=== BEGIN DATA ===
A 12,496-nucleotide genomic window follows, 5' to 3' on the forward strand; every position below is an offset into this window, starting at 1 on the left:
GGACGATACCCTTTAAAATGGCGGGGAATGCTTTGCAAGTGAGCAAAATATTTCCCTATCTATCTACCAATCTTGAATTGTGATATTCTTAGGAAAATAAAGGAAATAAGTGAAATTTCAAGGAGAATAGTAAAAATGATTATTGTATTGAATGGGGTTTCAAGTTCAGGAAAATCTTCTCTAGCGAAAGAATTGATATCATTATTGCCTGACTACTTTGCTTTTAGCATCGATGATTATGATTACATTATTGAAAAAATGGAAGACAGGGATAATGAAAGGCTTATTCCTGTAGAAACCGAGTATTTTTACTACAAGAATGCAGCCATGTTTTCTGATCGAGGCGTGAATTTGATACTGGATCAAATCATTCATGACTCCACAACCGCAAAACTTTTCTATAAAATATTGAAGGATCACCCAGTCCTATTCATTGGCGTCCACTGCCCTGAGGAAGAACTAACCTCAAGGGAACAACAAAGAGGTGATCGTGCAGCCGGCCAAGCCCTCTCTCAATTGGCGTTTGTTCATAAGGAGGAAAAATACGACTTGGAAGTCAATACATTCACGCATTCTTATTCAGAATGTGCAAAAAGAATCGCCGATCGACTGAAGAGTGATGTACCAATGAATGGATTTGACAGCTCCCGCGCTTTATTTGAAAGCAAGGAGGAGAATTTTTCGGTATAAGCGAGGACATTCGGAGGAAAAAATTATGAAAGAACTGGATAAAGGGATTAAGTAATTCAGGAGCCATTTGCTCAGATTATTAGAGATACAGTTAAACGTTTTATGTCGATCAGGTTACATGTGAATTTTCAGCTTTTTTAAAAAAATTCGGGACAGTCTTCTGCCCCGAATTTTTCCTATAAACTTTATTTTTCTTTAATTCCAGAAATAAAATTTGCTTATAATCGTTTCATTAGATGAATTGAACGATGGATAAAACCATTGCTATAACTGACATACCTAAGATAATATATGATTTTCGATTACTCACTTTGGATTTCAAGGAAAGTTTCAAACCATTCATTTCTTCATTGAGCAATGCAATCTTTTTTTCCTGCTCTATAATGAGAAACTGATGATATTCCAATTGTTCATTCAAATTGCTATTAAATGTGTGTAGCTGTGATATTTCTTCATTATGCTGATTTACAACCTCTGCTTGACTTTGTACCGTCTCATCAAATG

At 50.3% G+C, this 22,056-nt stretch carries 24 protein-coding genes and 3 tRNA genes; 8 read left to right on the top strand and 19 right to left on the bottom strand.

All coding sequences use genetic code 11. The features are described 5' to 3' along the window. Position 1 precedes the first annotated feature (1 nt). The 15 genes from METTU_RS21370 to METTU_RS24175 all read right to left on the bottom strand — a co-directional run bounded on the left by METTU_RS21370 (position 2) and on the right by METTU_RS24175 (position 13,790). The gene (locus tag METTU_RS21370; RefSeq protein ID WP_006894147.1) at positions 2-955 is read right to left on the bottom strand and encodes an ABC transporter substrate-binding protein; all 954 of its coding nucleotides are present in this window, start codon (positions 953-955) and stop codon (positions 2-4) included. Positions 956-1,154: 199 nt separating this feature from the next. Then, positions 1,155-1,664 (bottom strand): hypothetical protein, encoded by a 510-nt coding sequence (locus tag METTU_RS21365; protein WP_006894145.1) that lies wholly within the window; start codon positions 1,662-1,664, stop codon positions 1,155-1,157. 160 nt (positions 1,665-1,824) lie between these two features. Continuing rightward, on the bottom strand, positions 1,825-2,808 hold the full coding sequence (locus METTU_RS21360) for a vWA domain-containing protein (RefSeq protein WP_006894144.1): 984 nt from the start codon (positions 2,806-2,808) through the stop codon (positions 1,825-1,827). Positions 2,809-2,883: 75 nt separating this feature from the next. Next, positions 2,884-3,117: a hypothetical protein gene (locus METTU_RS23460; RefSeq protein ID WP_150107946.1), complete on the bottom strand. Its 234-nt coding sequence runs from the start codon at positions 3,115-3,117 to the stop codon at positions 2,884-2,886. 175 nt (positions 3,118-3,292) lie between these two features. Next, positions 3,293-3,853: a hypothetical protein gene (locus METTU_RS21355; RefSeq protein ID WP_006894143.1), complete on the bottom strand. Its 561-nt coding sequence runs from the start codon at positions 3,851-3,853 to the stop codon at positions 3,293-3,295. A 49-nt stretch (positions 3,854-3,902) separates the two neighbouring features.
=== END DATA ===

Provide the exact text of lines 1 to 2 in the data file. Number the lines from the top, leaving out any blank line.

A 12,496-nucleotide genomic window follows, 5' to 3' on the forward strand; every position below is an offset into this window, starting at 1 on the left:
GGACGATACCCTTTAAAATGGCGGGGAATGCTTTGCAAGTGAGCAAAATATTTCCCTATCTATCTACCAATCTTGAATTGTGATATTCTTAGGAAAATAAAGGAAATAAGTGAAATTTCAAGGAGAATAGTAAAAATGATTATTGTATTGAATGGGGTTTCAAGTTCAGGAAAATCTTCTCTAGCGAAAGAATTGATATCATTATTGCCTGACTACTTTGCTTTTAGCATCGATGATTATGATTACATTATTGAAAAAATGGAAGACAGGGATAATGAAAGGCTTATTCCTGTAGAAACCGAGTATTTTTACTACAAGAATGCAGCCATGTTTTCTGATCGAGGCGTGAATTTGATACTGGATCAAATCATTCATGACTCCACAACCGCAAAACTTTTCTATAAAATATTGAAGGATCACCCAGTCCTATTCATTGGCGTCCACTGCCCTGAGGAAGAACTAACCTCAAGGGAACAACAAAGAGGTGATCGTGCAGCCGGCCAAGCCCTCTCTCAATTGGCGTTTGTTCATAAGGAGGAAAAATACGACTTGGAAGTCAATACATTCACGCATTCTTATTCAGAATGTGCAAAAAGAATCGCCGATCGACTGAAGAGTGATGTACCAATGAATGGATTTGACAGCTCCCGCGCTTTATTTGAAAGCAAGGAGGAGAATTTTTCGGTATAAGCGAGGACATTCGGAGGAAAAAATTATGAAAGAACTGGATAAAGGGATTAAGTAATTCAGGAGCCATTTGCTCAGATTATTAGAGATACAGTTAAACGTTTTATGTCGATCAGGTTACATGTGAATTTTCAGCTTTTTTAAAAAAATTCGGGACAGTCTTCTGCCCCGAATTTTTCCTATAAACTTTATTTTTCTTTAATTCCAGAAATAAAATTTGCTTATAATCGTTTCATTAGATGAATTGAACGATGGATAAAACCATTGCTATAACTGACATACCTAAGATAATATATGATTTTCGATTACTCACTTTGGATTTCAAGGAAAGTTTCAAACCATTCATTTCTTCATTGAGCAATGCAATCTTTTTTTCCTGCTCTATAATGAGAAACTGATGATATTCCAATTGTTCATTCAAATTGCTATTAAATGTGTGTAGCTGTGATATTTCTTCATTATGCTGATTTACAACCTCTGCTTGACTTTGTACCGTCTCATCAAATG